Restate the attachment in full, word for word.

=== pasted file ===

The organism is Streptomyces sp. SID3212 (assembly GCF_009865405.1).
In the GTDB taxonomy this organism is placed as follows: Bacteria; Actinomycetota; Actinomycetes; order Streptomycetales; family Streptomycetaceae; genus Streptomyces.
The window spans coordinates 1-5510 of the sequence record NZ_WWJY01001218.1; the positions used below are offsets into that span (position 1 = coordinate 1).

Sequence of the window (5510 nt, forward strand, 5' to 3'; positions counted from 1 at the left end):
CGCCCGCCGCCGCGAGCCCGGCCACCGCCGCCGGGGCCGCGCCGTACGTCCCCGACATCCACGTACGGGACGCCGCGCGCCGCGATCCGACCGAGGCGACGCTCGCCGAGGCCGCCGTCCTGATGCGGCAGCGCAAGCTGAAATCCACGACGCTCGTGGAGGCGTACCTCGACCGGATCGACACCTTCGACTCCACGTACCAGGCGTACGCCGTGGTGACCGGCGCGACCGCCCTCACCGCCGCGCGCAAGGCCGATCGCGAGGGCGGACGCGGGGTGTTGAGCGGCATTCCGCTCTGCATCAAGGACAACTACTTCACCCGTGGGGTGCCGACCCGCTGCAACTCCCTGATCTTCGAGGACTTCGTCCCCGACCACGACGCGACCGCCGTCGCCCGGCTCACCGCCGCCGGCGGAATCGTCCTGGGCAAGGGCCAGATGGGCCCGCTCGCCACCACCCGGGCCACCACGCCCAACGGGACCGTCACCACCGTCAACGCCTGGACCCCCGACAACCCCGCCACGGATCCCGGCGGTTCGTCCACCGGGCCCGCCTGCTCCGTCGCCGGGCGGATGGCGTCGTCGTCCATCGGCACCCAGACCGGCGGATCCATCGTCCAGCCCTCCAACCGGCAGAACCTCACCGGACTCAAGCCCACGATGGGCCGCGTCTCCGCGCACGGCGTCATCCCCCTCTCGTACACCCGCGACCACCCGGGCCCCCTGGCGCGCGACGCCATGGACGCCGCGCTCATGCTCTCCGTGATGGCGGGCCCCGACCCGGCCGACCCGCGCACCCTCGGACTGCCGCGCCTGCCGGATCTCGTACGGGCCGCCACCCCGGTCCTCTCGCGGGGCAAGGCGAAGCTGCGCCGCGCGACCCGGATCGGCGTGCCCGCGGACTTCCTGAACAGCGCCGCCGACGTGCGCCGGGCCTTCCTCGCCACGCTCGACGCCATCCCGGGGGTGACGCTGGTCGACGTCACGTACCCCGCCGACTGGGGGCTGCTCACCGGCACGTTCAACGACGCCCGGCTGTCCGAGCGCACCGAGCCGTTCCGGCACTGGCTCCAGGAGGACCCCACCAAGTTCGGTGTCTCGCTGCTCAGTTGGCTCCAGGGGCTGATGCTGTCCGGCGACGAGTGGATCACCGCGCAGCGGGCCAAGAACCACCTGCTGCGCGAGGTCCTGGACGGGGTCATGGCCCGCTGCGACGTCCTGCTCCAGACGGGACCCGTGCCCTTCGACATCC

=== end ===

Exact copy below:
The organism is Streptomyces sp. SID3212 (assembly GCF_009865405.1).
In the GTDB taxonomy this organism is placed as follows: Bacteria; Actinomycetota; Actinomycetes; order Streptomycetales; family Streptomycetaceae; genus Streptomyces.
The window spans coordinates 1-5510 of the sequence record NZ_WWJY01001218.1; the positions used below are offsets into that span (position 1 = coordinate 1).

Sequence of the window (5510 nt, forward strand, 5' to 3'; positions counted from 1 at the left end):
CGCCCGCCGCCGCGAGCCCGGCCACCGCCGCCGGGGCCGCGCCGTACGTCCCCGACATCCACGTACGGGACGCCGCGCGCCGCGATCCGACCGAGGCGACGCTCGCCGAGGCCGCCGTCCTGATGCGGCAGCGCAAGCTGAAATCCACGACGCTCGTGGAGGCGTACCTCGACCGGATCGACACCTTCGACTCCACGTACCAGGCGTACGCCGTGGTGACCGGCGCGACCGCCCTCACCGCCGCGCGCAAGGCCGATCGCGAGGGCGGACGCGGGGTGTTGAGCGGCATTCCGCTCTGCATCAAGGACAACTACTTCACCCGTGGGGTGCCGACCCGCTGCAACTCCCTGATCTTCGAGGACTTCGTCCCCGACCACGACGCGACCGCCGTCGCCCGGCTCACCGCCGCCGGCGGAATCGTCCTGGGCAAGGGCCAGATGGGCCCGCTCGCCACCACCCGGGCCACCACGCCCAACGGGACCGTCACCACCGTCAACGCCTGGACCCCCGACAACCCCGCCACGGATCCCGGCGGTTCGTCCACCGGGCCCGCCTGCTCCGTCGCCGGGCGGATGGCGTCGTCGTCCATCGGCACCCAGACCGGCGGATCCATCGTCCAGCCCTCCAACCGGCAGAACCTCACCGGACTCAAGCCCACGATGGGCCGCGTCTCCGCGCACGGCGTCATCCCCCTCTCGTACACCCGCGACCACCCGGGCCCCCTGGCGCGCGACGCCATGGACGCCGCGCTCATGCTCTCCGTGATGGCGGGCCCCGACCCGGCCGACCCGCGCACCCTCGGACTGCCGCGCCTGCCGGATCTCGTACGGGCCGCCACCCCGGTCCTCTCGCGGGGCAAGGCGAAGCTGCGCCGCGCGACCCGGATCGGCGTGCCCGCGGACTTCCTGAACAGCGCCGCCGACGTGCGCCGGGCCTTCCTCGCCACGCTCGACGCCATCCCGGGGGTGACGCTGGTCGACGTCACGTACCCCGCCGACTGGGGGCTGCTCACCGGCACGTTCAACGACGCCCGGCTGTCCGAGCGCACCGAGCCGTTCCGGCACTGGCTCCAGGAGGACCCCACCAAGTTCGGTGTCTCGCTGCTCAGTTGGCTCCAGGGGCTGATGCTGTCCGGCGACGAGTGGATCACCGCGCAGCGGGCCAAGAACCACCTGCTGCGCGAGGTCCTGGACGGGGTCATGGCCCGCTGCGACGTCCTGCTCCAGACGGGACCCGTGCCCTTCGACATCC